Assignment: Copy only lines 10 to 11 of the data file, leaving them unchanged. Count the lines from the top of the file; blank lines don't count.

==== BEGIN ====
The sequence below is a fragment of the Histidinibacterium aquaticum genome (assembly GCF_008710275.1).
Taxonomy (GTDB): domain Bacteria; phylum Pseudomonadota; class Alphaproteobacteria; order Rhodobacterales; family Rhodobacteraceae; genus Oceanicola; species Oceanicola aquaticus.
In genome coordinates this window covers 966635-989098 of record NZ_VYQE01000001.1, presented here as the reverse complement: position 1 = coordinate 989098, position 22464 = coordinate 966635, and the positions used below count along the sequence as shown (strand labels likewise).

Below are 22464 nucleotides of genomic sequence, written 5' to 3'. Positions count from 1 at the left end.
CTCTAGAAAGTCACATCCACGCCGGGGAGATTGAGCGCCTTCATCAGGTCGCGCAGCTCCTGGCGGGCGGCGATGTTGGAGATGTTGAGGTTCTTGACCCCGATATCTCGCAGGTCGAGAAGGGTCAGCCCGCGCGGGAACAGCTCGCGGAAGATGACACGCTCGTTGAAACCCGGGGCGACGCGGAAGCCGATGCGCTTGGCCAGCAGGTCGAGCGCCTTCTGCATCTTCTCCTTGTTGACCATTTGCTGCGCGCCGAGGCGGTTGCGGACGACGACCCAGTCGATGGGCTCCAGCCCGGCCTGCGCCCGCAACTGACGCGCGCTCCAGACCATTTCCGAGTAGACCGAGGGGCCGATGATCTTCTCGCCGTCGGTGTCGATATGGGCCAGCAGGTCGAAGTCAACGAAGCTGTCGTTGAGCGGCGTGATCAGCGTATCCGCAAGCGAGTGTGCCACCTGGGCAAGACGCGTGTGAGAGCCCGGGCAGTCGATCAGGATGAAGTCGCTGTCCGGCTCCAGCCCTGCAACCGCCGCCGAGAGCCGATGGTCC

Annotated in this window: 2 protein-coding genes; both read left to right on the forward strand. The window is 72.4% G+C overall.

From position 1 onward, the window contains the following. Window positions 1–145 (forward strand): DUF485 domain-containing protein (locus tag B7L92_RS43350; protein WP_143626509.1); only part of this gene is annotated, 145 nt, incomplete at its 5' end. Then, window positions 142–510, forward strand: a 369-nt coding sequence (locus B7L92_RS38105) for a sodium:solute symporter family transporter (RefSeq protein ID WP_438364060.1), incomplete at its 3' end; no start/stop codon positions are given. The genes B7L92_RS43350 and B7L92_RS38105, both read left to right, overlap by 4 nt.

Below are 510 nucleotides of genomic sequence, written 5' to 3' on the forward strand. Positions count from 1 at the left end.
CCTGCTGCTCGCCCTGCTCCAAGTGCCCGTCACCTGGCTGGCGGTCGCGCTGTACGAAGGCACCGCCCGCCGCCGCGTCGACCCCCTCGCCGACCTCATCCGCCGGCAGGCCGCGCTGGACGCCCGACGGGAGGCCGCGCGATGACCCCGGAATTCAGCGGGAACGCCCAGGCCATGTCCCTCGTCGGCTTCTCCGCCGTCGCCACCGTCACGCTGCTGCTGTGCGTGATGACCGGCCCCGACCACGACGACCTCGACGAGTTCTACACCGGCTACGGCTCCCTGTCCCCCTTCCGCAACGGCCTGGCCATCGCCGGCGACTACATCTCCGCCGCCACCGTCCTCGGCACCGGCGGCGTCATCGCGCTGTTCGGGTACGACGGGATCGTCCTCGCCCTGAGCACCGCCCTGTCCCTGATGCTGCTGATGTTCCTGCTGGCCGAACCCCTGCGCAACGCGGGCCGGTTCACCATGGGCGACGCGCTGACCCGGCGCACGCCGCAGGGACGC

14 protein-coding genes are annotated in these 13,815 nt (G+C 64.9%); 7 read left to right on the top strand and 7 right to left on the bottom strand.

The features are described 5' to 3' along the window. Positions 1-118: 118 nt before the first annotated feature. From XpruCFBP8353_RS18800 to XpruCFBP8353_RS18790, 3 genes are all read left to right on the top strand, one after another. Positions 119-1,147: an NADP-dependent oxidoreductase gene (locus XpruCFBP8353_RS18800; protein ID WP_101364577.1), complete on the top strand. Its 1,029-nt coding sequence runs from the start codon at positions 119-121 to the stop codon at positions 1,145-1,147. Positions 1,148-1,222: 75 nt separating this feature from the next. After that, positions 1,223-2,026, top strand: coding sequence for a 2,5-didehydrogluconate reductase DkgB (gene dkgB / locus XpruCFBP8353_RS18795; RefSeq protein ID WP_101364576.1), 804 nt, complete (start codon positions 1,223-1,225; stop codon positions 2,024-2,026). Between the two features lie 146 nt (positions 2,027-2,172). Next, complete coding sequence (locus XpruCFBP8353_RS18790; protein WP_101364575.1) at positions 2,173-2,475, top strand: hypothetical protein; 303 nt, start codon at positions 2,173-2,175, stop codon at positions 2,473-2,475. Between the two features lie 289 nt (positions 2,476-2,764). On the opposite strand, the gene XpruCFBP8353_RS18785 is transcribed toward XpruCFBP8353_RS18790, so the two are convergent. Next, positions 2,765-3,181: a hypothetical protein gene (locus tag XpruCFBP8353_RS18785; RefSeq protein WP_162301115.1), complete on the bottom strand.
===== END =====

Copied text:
14 protein-coding genes are annotated in these 13,815 nt (G+C 64.9%); 7 read left to right on the top strand and 7 right to left on the bottom strand.

The features are described 5' to 3' along the window. Positions 1-118: 118 nt before the first annotated feature. From XpruCFBP8353_RS18800 to XpruCFBP8353_RS18790, 3 genes are all read left to right on the top strand, one after another. Positions 119-1,147: an NADP-dependent oxidoreductase gene (locus XpruCFBP8353_RS18800; protein ID WP_101364577.1), complete on the top strand. Its 1,029-nt coding sequence runs from the start codon at positions 119-121 to the stop codon at positions 1,145-1,147. Positions 1,148-1,222: 75 nt separating this feature from the next. After that, positions 1,223-2,026, top strand: coding sequence for a 2,5-didehydrogluconate reductase DkgB (gene dkgB / locus XpruCFBP8353_RS18795; RefSeq protein ID WP_101364576.1), 804 nt, complete (start codon positions 1,223-1,225; stop codon positions 2,024-2,026). Between the two features lie 146 nt (positions 2,027-2,172). Next, complete coding sequence (locus XpruCFBP8353_RS18790; protein WP_101364575.1) at positions 2,173-2,475, top strand: hypothetical protein; 303 nt, start codon at positions 2,173-2,175, stop codon at positions 2,473-2,475. Between the two features lie 289 nt (positions 2,476-2,764). On the opposite strand, the gene XpruCFBP8353_RS18785 is transcribed toward XpruCFBP8353_RS18790, so the two are convergent. Next, positions 2,765-3,181: a hypothetical protein gene (locus tag XpruCFBP8353_RS18785; RefSeq protein WP_162301115.1), complete on the bottom strand.